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Posted on 06-05-2018

Spring is wonderful for outdoor activities for you and your pet but can result in exposure to bees, wasps, hornets, ants, and other biting and stinging insects. Most of us know these bites and stings can cause an allergic reaction in people.  Did you know these allergic reactions are just as common in our pets and can occur in dogs of any age, breed, or sex?  Reactions can vary from mild to severe.

Veterinarian treating dog who got stung  


Mild. Pets that have a mild reaction will have minimal swelling or pain where they were stung. Your pet may or may not require treatment but monitoring for worsening symptoms is strongly advised.

Your pet may not develop allergic symptoms right away so it’s a good idea to call your veterinarian and have a plan should things worsen.

Moderate. This is the most common reaction in dogs. Pets with moderate allergic reactions often will have urticaria.  Urticaria is a moderate vascular reaction of the skin marked by hives or wheals and rapid swelling and redness of the lips, around the eyes, and in the neck region.  It is usually extremely itchy.  Urticaria may progress to anaphylaxis and is considered life threatening.

Severe. The most severe reaction is anaphylaxis, a sudden, severe allergic response that produces breathing difficulties, collapse and possible death. Symptoms usually occur within minutes following an insect bite or sting and proceed rapidly.  Symptoms usually include sudden onset of vomiting, diarrhea, staggering, rapid drop in blood pressure, swelling of the larynx leading to airway obstruction, seizures and cardiovascular collapse or death. This reaction is life threatening for your dog. Antibodies that the immune system has made to some portion of the insect venom trigger anaphylaxis and urticaria.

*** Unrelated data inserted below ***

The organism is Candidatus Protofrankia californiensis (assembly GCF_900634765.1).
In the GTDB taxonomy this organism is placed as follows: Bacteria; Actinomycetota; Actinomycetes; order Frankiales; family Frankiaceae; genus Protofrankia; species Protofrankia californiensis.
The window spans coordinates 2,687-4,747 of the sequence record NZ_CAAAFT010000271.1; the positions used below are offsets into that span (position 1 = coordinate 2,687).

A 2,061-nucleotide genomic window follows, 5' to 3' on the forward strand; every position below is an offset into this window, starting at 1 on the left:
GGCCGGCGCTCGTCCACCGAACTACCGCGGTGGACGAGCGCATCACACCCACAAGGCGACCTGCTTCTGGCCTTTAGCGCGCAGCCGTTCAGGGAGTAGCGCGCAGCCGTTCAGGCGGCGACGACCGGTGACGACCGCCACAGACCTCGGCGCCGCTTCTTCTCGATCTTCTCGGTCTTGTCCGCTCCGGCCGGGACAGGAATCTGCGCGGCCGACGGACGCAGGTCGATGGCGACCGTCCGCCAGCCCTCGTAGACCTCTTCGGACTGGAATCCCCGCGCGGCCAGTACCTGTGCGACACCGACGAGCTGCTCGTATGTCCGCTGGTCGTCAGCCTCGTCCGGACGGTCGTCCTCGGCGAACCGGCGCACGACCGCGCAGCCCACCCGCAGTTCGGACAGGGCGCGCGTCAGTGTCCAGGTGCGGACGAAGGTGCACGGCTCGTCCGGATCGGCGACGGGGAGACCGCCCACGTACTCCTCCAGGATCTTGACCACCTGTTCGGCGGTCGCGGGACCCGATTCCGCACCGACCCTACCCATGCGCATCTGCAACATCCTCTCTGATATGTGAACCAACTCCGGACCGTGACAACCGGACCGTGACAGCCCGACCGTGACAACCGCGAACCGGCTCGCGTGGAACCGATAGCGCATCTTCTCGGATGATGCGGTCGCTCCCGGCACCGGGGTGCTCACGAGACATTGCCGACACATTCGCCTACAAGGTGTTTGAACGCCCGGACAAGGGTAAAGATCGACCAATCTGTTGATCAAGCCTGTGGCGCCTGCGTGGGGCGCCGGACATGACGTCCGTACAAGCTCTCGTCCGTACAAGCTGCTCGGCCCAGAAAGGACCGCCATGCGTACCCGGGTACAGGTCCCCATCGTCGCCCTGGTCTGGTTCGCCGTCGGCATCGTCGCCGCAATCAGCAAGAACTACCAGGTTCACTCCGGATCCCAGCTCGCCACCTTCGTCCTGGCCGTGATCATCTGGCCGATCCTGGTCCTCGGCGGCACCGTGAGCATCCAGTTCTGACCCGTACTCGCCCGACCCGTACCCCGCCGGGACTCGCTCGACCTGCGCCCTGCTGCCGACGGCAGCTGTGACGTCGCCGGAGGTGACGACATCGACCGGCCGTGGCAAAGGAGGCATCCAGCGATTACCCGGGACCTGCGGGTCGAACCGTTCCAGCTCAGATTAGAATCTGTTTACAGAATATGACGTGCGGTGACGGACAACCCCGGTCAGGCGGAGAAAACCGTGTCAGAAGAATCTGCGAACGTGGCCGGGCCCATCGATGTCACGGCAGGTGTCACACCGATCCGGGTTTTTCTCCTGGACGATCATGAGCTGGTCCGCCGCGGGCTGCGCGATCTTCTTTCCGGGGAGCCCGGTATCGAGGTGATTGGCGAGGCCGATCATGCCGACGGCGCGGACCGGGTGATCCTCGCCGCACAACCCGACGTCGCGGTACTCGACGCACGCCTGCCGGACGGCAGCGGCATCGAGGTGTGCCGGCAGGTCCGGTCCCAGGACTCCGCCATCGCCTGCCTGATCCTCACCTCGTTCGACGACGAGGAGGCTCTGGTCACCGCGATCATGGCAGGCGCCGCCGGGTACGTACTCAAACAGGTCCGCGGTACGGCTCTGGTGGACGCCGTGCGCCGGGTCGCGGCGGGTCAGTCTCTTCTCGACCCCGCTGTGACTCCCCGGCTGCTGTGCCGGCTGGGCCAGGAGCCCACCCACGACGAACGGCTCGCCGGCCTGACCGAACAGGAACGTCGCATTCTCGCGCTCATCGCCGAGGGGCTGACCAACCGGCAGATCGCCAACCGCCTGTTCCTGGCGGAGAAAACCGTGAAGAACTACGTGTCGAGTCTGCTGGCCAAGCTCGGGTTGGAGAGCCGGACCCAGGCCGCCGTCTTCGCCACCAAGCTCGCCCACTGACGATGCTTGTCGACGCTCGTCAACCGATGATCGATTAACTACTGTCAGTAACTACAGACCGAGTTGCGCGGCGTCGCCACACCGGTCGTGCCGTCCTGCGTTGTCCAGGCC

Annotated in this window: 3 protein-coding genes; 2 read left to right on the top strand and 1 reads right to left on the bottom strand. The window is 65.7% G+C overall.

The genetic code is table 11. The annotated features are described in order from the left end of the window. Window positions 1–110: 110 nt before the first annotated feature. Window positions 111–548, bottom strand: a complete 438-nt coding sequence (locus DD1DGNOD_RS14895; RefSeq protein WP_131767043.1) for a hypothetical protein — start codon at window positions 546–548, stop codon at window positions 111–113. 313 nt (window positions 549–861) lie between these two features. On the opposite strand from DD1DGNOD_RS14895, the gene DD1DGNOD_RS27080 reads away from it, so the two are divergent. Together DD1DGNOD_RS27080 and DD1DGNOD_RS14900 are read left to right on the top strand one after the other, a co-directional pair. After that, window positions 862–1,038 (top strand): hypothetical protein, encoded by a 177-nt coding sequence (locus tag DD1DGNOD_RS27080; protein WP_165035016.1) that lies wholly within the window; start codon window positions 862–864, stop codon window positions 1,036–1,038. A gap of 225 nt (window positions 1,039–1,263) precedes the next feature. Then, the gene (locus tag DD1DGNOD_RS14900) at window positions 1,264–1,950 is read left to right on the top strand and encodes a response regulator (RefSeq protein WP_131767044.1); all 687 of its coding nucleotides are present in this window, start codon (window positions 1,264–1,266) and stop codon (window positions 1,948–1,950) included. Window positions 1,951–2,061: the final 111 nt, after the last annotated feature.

It is important to note that in the most severe reactions I’ve seen, the owners never suspected a bug sting. They called our hospital because their dog was vomiting, lethargic or had diarrhea. 

There is no diagnostic test for anaphylaxis or urticaria.  However, there is a study in progress here in Southern California that is looking at the relationship of a liver enzyme called Alanine Transferase (ALT) and insect envenomation.  It seems when this enzyme is elevated after an insect sting, prognosis goes down for the dog and more aggressive treatments are needed. Your veterinarian may want to check this enzyme if an insect sting is suspected.
 

Treatment in mild cases can include oral diphenhydramine (Benadryl) however, call your veterinarian for proper dosing.  Treatment for a moderate reaction involves a trip to the hospital for evaluation and will usually include injections of cortisone and other medicine. Treatment for a severe reaction is critical and your pet should be taken to a hospital as soon as possible. Minutes count. Severe reaction treatments may include i.v. medication, such as epinephrine and fluids, as well as oxygen and other life supporting procedures.

NOTE:  Giving oral antihistamines, like Benadryl, in an acute, severe reaction is usually ineffective and can be dangerous. These animals need to be transported to a veterinarian immediately.

There is no way to prevent or predict these allergic reactions, so it is important to have a plan and be prepared. Put your veterinarian’s phone number, as well as the after-hours emergency clinic that your veterinarian recommends when they are closed, on your cell phone.

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